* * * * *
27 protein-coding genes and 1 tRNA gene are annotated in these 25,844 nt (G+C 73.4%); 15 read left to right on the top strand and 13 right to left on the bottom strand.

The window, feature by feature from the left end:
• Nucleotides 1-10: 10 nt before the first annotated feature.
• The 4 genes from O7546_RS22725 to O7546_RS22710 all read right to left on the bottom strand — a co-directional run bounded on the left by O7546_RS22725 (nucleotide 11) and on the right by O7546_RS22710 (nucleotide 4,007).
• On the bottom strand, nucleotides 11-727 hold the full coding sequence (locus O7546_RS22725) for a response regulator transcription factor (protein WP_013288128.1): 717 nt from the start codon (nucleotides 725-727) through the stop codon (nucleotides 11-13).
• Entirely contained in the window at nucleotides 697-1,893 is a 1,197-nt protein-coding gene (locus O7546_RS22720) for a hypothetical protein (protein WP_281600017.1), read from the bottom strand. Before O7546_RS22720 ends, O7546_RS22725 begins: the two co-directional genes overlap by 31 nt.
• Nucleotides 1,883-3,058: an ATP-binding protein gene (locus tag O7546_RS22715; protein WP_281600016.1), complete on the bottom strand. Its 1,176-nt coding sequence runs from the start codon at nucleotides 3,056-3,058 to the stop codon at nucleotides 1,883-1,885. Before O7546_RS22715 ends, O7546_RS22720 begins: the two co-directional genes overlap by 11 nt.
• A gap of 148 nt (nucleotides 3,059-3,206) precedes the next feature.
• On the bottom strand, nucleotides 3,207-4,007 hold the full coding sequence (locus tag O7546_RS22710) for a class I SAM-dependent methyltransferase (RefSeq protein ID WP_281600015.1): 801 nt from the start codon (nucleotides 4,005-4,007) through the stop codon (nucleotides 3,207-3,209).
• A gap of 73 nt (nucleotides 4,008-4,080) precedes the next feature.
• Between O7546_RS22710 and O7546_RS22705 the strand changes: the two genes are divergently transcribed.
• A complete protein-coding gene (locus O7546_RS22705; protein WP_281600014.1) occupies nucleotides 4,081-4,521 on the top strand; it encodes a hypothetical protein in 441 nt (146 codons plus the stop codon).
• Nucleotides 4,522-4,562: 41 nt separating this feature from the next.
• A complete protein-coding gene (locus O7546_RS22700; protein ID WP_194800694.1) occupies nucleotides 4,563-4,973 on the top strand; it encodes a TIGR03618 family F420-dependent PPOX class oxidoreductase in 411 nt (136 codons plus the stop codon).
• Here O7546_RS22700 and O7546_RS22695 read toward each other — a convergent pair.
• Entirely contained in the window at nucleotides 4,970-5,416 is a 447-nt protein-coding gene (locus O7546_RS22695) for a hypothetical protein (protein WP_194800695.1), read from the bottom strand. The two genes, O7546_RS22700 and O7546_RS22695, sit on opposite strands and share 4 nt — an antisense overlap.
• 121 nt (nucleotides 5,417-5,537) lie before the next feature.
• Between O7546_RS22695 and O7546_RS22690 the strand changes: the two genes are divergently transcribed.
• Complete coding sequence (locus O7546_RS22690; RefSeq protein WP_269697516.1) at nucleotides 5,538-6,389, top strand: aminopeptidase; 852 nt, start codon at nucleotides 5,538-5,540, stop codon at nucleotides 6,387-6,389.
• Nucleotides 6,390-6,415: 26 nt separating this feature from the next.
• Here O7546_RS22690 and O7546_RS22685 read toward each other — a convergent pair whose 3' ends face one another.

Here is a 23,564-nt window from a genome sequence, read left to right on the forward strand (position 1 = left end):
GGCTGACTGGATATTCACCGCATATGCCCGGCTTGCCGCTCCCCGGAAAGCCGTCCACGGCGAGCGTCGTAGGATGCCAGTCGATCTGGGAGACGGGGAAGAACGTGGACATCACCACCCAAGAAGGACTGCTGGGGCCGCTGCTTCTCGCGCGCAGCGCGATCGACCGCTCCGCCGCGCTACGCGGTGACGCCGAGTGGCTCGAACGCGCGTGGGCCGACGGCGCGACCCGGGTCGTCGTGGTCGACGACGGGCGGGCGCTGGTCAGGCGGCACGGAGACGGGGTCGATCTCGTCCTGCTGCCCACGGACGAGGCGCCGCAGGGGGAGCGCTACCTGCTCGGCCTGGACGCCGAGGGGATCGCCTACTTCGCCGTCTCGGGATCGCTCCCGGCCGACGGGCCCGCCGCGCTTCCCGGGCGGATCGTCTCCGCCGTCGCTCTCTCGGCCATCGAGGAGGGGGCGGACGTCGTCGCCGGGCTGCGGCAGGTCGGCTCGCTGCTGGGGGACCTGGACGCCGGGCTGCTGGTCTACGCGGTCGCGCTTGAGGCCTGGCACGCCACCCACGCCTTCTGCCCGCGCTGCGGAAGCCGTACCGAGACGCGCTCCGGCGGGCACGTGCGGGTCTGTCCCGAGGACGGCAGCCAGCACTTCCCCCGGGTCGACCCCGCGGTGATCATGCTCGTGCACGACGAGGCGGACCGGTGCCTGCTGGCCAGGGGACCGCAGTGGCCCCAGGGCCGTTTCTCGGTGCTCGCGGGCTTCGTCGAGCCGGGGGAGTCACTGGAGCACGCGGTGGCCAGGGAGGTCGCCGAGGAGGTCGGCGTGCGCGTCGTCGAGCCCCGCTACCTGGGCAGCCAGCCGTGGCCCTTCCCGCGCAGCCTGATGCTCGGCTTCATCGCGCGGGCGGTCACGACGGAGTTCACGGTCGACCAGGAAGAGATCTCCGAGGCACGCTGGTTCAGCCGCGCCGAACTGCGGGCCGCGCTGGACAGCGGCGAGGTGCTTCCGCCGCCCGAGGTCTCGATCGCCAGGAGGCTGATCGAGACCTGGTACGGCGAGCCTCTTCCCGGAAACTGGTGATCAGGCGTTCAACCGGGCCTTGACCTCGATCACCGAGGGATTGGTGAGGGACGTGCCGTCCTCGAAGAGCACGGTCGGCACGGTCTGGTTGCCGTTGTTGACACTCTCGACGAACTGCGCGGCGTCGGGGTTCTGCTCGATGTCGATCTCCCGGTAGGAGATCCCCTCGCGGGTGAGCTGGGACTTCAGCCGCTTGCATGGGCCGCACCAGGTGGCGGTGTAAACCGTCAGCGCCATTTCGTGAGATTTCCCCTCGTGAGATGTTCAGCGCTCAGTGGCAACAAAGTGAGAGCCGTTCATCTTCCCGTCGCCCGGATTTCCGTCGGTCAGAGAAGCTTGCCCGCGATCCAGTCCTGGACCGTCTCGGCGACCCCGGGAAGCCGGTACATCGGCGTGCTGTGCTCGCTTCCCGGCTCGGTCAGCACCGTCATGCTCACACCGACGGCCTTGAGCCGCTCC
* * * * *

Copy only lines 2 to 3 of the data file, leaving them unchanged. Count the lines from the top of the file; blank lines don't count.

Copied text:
The window, feature by feature from the left end:
• Nucleotides 1-10: 10 nt before the first annotated feature.